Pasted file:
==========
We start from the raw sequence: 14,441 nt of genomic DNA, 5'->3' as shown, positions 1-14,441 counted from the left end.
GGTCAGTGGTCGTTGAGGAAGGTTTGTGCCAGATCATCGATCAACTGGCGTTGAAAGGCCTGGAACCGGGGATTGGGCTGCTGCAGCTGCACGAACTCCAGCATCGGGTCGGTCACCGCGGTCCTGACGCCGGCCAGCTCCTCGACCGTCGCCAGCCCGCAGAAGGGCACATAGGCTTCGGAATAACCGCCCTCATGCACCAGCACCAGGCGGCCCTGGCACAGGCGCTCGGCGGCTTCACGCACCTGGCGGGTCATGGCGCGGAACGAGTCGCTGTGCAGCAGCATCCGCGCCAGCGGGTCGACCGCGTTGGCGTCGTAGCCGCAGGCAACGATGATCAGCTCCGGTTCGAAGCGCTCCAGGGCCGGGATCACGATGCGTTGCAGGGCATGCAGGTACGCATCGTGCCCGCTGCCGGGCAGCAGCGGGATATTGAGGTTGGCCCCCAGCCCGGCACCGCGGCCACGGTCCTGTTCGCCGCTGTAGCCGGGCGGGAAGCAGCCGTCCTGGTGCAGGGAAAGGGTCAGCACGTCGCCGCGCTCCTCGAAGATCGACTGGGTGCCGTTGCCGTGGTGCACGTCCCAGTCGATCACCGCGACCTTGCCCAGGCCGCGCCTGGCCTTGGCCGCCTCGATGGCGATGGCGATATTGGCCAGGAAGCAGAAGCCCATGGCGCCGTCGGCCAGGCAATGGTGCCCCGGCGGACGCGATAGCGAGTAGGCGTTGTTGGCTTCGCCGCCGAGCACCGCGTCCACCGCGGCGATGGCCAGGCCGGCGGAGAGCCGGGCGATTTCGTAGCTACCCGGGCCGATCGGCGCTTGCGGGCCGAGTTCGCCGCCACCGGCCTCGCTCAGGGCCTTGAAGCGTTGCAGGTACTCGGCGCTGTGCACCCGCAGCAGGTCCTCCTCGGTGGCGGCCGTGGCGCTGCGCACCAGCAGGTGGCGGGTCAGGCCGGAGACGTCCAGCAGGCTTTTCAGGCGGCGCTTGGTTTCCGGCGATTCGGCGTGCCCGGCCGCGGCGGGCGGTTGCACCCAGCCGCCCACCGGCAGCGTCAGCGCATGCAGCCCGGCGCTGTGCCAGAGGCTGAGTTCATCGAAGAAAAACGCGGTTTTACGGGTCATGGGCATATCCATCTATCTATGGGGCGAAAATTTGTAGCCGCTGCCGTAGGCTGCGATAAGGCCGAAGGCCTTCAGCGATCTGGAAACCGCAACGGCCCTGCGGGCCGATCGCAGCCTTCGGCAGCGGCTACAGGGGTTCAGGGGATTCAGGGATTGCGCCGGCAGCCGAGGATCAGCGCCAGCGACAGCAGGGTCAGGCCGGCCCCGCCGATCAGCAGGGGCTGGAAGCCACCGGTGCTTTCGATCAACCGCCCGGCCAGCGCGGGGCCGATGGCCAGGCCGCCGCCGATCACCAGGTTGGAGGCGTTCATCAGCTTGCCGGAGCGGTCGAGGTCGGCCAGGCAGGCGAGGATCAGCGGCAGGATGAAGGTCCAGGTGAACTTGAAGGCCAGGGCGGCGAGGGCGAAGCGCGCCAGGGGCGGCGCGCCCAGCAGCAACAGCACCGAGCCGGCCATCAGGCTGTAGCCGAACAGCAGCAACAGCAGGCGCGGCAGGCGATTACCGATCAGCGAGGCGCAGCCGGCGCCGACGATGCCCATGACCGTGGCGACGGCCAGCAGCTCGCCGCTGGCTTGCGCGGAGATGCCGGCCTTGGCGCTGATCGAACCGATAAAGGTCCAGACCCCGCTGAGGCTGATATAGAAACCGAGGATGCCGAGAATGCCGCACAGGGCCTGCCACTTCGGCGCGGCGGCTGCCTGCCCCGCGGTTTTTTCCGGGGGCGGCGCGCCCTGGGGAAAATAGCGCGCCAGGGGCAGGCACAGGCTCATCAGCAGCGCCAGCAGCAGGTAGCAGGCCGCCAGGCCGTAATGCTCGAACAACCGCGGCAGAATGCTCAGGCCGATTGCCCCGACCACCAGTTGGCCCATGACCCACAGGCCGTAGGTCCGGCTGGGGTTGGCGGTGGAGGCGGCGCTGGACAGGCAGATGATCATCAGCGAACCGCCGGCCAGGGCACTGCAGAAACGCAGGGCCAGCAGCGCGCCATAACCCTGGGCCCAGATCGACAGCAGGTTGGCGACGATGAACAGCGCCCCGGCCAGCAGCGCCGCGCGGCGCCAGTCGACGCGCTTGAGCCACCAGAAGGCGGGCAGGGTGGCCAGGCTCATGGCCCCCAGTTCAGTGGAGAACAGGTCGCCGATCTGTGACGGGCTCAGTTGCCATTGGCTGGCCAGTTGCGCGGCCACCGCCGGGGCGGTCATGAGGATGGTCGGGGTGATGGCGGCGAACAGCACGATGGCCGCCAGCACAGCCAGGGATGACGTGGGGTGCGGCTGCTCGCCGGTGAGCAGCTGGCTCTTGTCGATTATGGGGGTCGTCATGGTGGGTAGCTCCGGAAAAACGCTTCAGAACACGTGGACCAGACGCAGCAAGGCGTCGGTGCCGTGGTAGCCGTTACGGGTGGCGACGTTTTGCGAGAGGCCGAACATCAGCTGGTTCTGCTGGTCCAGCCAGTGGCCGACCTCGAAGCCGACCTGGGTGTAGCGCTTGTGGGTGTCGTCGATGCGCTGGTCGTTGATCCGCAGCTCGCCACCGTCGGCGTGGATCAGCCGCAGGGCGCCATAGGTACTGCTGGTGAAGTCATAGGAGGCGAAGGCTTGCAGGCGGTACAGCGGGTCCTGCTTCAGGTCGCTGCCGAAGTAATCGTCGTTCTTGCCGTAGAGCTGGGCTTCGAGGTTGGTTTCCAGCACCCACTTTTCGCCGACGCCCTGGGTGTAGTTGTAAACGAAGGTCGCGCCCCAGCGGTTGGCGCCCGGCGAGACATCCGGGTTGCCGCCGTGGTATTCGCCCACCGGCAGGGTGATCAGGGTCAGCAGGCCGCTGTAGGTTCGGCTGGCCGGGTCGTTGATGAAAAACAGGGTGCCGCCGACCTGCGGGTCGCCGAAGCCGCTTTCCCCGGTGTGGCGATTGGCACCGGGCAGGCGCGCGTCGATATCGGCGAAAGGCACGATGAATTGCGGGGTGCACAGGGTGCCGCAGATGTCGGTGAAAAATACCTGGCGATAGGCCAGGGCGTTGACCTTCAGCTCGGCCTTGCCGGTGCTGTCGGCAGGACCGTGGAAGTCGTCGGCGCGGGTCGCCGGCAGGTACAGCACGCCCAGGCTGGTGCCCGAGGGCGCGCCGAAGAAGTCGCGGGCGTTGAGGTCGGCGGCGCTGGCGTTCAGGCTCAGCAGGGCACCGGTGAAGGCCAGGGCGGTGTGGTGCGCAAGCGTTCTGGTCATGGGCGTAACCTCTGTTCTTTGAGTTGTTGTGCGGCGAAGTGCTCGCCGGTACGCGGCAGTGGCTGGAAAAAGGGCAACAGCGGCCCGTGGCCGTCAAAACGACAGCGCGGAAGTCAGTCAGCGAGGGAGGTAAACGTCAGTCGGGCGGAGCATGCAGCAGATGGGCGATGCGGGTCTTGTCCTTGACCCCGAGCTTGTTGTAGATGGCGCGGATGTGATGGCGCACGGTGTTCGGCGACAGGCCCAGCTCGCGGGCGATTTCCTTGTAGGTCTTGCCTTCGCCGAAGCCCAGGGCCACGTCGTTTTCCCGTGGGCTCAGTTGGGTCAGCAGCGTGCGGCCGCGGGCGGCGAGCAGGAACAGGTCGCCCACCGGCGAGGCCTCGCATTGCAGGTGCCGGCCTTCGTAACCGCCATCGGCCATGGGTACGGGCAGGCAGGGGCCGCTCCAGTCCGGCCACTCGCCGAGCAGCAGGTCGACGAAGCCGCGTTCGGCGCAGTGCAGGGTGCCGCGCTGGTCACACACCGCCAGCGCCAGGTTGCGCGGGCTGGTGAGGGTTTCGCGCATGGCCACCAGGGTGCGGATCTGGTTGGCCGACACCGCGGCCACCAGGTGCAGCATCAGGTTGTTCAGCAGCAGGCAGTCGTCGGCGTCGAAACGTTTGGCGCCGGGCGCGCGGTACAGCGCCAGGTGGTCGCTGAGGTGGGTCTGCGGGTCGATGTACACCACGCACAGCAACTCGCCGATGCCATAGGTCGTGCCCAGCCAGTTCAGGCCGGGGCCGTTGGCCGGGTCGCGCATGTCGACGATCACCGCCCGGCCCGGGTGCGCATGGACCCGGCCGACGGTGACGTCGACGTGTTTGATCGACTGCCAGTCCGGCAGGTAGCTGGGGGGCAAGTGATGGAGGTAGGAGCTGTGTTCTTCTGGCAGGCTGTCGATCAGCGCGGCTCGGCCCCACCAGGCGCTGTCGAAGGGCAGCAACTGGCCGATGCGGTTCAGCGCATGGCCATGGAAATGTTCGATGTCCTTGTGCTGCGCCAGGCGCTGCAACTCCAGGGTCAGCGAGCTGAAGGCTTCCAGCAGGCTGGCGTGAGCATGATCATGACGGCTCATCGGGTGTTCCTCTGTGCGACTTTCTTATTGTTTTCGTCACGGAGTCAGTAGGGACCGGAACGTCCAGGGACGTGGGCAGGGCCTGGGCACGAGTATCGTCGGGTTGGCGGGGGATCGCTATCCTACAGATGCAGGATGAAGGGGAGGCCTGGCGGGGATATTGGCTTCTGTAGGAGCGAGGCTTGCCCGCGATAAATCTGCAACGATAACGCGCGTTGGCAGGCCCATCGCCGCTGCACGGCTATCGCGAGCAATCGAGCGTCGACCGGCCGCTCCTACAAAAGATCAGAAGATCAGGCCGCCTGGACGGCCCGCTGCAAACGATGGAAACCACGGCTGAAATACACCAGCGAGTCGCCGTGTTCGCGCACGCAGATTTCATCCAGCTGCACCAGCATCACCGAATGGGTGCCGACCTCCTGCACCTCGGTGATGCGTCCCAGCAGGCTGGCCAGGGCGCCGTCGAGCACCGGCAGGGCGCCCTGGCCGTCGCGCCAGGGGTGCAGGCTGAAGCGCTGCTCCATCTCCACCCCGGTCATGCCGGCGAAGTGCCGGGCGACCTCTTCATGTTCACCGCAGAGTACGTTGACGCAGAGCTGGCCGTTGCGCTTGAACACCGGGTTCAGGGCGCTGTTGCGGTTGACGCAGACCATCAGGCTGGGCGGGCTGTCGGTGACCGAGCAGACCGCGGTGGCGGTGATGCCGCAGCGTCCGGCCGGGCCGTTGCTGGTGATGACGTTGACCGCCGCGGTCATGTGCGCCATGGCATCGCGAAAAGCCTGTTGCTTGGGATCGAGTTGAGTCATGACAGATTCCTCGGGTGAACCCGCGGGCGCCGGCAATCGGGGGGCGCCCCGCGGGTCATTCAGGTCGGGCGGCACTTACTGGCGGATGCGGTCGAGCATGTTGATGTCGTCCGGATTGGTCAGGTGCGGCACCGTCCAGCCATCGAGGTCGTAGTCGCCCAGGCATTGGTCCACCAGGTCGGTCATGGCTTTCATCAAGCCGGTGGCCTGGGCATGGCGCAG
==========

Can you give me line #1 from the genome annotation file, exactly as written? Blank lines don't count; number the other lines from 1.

We start from the raw sequence: 14,441 nt of genomic DNA, 5'->3' as shown, positions 1-14,441 counted from the left end.